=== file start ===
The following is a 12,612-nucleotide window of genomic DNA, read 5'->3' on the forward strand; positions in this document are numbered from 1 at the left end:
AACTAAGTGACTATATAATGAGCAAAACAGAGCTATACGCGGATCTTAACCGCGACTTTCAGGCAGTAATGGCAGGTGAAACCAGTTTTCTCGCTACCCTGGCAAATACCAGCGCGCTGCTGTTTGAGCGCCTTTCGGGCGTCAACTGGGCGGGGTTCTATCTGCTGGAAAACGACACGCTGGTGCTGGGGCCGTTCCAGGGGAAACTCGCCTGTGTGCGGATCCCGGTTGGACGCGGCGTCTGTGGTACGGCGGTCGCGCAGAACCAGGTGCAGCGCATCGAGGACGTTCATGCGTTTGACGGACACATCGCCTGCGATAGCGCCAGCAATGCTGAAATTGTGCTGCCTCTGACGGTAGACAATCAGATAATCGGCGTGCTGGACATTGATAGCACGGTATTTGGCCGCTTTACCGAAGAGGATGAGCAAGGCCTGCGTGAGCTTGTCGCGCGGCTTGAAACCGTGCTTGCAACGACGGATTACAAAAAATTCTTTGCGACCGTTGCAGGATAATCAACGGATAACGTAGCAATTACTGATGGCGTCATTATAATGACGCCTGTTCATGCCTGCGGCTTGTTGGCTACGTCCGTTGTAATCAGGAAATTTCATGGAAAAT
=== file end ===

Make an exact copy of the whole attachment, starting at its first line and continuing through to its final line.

The following is a 12,612-nucleotide window of genomic DNA, read 5'->3' on the forward strand; positions in this document are numbered from 1 at the left end:
AACTAAGTGACTATATAATGAGCAAAACAGAGCTATACGCGGATCTTAACCGCGACTTTCAGGCAGTAATGGCAGGTGAAACCAGTTTTCTCGCTACCCTGGCAAATACCAGCGCGCTGCTGTTTGAGCGCCTTTCGGGCGTCAACTGGGCGGGGTTCTATCTGCTGGAAAACGACACGCTGGTGCTGGGGCCGTTCCAGGGGAAACTCGCCTGTGTGCGGATCCCGGTTGGACGCGGCGTCTGTGGTACGGCGGTCGCGCAGAACCAGGTGCAGCGCATCGAGGACGTTCATGCGTTTGACGGACACATCGCCTGCGATAGCGCCAGCAATGCTGAAATTGTGCTGCCTCTGACGGTAGACAATCAGATAATCGGCGTGCTGGACATTGATAGCACGGTATTTGGCCGCTTTACCGAAGAGGATGAGCAAGGCCTGCGTGAGCTTGTCGCGCGGCTTGAAACCGTGCTTGCAACGACGGATTACAAAAAATTCTTTGCGACCGTTGCAGGATAATCAACGGATAACGTAGCAATTACTGATGGCGTCATTATAATGACGCCTGTTCATGCCTGCGGCTTGTTGGCTACGTCCGTTGTAATCAGGAAATTTCATGGAAAAT